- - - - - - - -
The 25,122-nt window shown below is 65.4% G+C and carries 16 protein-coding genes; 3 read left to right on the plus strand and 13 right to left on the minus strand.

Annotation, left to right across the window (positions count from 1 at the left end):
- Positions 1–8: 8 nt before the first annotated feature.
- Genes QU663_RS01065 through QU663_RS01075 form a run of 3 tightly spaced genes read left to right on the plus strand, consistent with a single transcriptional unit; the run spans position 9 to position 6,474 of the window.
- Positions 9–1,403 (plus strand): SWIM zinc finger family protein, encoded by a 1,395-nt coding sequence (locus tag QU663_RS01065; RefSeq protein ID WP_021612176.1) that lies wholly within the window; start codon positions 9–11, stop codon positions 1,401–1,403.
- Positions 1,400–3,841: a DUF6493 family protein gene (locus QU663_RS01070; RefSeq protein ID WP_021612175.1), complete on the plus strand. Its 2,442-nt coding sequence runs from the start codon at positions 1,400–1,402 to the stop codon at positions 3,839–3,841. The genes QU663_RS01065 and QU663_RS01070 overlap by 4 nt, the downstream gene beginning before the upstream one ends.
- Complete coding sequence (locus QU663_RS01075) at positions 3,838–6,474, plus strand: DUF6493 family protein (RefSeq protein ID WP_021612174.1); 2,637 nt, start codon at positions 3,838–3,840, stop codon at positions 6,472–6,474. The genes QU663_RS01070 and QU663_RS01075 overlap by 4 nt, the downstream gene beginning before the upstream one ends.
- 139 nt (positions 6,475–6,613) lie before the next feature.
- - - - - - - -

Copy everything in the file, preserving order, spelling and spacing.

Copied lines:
The 25,122-nt window shown below is 65.4% G+C and carries 16 protein-coding genes; 3 read left to right on the plus strand and 13 right to left on the minus strand.

Annotation, left to right across the window (positions count from 1 at the left end):
- Positions 1–8: 8 nt before the first annotated feature.
- Genes QU663_RS01065 through QU663_RS01075 form a run of 3 tightly spaced genes read left to right on the plus strand, consistent with a single transcriptional unit; the run spans position 9 to position 6,474 of the window.
- Positions 9–1,403 (plus strand): SWIM zinc finger family protein, encoded by a 1,395-nt coding sequence (locus tag QU663_RS01065; RefSeq protein ID WP_021612176.1) that lies wholly within the window; start codon positions 9–11, stop codon positions 1,401–1,403.
- Positions 1,400–3,841: a DUF6493 family protein gene (locus QU663_RS01070; RefSeq protein ID WP_021612175.1), complete on the plus strand. Its 2,442-nt coding sequence runs from the start codon at positions 1,400–1,402 to the stop codon at positions 3,839–3,841. The genes QU663_RS01065 and QU663_RS01070 overlap by 4 nt, the downstream gene beginning before the upstream one ends.
- Complete coding sequence (locus QU663_RS01075) at positions 3,838–6,474, plus strand: DUF6493 family protein (RefSeq protein ID WP_021612174.1); 2,637 nt, start codon at positions 3,838–3,840, stop codon at positions 6,472–6,474. The genes QU663_RS01070 and QU663_RS01075 overlap by 4 nt, the downstream gene beginning before the upstream one ends.
- 139 nt (positions 6,475–6,613) lie before the next feature.